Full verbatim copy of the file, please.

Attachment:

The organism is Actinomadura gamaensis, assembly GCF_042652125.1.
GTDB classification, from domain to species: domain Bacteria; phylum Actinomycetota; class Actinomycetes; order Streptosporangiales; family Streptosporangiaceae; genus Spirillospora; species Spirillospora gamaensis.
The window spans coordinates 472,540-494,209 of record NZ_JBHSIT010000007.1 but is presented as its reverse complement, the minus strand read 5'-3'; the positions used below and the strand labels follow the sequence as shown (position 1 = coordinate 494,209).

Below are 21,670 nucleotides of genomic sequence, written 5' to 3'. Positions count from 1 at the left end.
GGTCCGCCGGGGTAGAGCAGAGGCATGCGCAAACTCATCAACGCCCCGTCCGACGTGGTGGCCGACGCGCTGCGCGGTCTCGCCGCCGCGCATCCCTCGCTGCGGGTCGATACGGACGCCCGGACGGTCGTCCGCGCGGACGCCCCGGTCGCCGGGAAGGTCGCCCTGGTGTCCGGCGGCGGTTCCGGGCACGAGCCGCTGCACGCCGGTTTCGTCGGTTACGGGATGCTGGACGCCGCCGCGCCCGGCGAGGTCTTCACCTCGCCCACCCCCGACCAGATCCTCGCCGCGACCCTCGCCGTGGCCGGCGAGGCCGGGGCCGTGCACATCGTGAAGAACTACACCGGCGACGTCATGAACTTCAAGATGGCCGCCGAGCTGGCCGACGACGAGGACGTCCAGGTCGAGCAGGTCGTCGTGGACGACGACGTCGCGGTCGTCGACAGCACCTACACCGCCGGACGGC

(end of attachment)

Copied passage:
The organism is Actinomadura gamaensis, assembly GCF_042652125.1.
GTDB classification, from domain to species: domain Bacteria; phylum Actinomycetota; class Actinomycetes; order Streptosporangiales; family Streptosporangiaceae; genus Spirillospora; species Spirillospora gamaensis.
The window spans coordinates 472,540-494,209 of record NZ_JBHSIT010000007.1 but is presented as its reverse complement, the minus strand read 5'-3'; the positions used below and the strand labels follow the sequence as shown (position 1 = coordinate 494,209).

Below are 21,670 nucleotides of genomic sequence, written 5' to 3'. Positions count from 1 at the left end.
GGTCCGCCGGGGTAGAGCAGAGGCATGCGCAAACTCATCAACGCCCCGTCCGACGTGGTGGCCGACGCGCTGCGCGGTCTCGCCGCCGCGCATCCCTCGCTGCGGGTCGATACGGACGCCCGGACGGTCGTCCGCGCGGACGCCCCGGTCGCCGGGAAGGTCGCCCTGGTGTCCGGCGGCGGTTCCGGGCACGAGCCGCTGCACGCCGGTTTCGTCGGTTACGGGATGCTGGACGCCGCCGCGCCCGGCGAGGTCTTCACCTCGCCCACCCCCGACCAGATCCTCGCCGCGACCCTCGCCGTGGCCGGCGAGGCCGGGGCCGTGCACATCGTGAAGAACTACACCGGCGACGTCATGAACTTCAAGATGGCCGCCGAGCTGGCCGACGACGAGGACGTCCAGGTCGAGCAGGTCGTCGTGGACGACGACGTCGCGGTCGTCGACAGCACCTACACCGCCGGACGGC